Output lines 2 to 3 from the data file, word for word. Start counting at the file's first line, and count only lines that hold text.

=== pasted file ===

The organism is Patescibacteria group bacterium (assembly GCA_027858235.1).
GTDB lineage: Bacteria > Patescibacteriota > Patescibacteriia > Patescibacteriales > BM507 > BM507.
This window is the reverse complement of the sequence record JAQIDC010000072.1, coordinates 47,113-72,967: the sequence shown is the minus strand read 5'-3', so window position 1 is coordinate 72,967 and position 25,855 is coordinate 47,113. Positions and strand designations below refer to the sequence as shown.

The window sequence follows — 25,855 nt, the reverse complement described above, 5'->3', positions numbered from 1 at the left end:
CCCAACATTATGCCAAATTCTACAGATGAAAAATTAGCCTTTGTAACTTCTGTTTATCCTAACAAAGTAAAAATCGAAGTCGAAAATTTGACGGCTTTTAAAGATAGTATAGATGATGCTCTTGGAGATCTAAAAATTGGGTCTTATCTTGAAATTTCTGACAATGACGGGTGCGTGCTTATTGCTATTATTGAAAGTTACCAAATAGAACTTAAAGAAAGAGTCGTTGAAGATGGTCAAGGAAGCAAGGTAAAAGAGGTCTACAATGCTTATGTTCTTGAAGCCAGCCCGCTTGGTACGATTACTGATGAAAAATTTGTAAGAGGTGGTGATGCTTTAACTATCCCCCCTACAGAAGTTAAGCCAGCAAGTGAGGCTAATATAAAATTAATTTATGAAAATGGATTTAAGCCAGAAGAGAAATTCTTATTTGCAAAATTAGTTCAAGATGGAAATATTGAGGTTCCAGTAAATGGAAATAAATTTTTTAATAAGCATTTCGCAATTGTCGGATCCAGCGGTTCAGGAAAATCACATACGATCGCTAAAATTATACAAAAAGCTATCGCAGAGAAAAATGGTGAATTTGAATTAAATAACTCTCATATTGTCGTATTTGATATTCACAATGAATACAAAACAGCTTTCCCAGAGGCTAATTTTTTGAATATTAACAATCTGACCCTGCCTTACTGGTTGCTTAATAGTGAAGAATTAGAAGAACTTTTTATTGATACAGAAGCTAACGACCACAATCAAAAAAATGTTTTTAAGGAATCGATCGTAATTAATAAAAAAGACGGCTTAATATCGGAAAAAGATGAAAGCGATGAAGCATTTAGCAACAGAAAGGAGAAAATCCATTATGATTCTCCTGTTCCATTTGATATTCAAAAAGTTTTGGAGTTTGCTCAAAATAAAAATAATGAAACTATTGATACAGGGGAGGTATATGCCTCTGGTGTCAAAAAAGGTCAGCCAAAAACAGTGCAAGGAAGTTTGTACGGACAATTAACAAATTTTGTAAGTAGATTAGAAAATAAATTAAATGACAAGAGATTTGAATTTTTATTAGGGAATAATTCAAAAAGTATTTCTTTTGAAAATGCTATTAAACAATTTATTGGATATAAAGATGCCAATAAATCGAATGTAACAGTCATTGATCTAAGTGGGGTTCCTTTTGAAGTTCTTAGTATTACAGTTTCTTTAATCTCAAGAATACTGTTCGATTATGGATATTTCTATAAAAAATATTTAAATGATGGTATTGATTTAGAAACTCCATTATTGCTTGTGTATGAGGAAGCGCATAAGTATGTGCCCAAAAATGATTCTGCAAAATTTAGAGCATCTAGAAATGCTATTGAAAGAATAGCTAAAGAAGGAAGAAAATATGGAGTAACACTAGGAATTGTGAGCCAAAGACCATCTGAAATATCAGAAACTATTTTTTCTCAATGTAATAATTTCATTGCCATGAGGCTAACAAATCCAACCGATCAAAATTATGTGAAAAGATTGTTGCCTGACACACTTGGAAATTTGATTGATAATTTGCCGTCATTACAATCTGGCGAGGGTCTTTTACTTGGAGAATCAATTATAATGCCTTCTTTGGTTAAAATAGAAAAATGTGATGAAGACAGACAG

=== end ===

GTDB lineage: Bacteria > Patescibacteriota > Patescibacteriia > Patescibacteriales > BM507 > BM507.
This window is the reverse complement of the sequence record JAQIDC010000072.1, coordinates 47,113-72,967: the sequence shown is the minus strand read 5'-3', so window position 1 is coordinate 72,967 and position 25,855 is coordinate 47,113. Positions and strand designations below refer to the sequence as shown.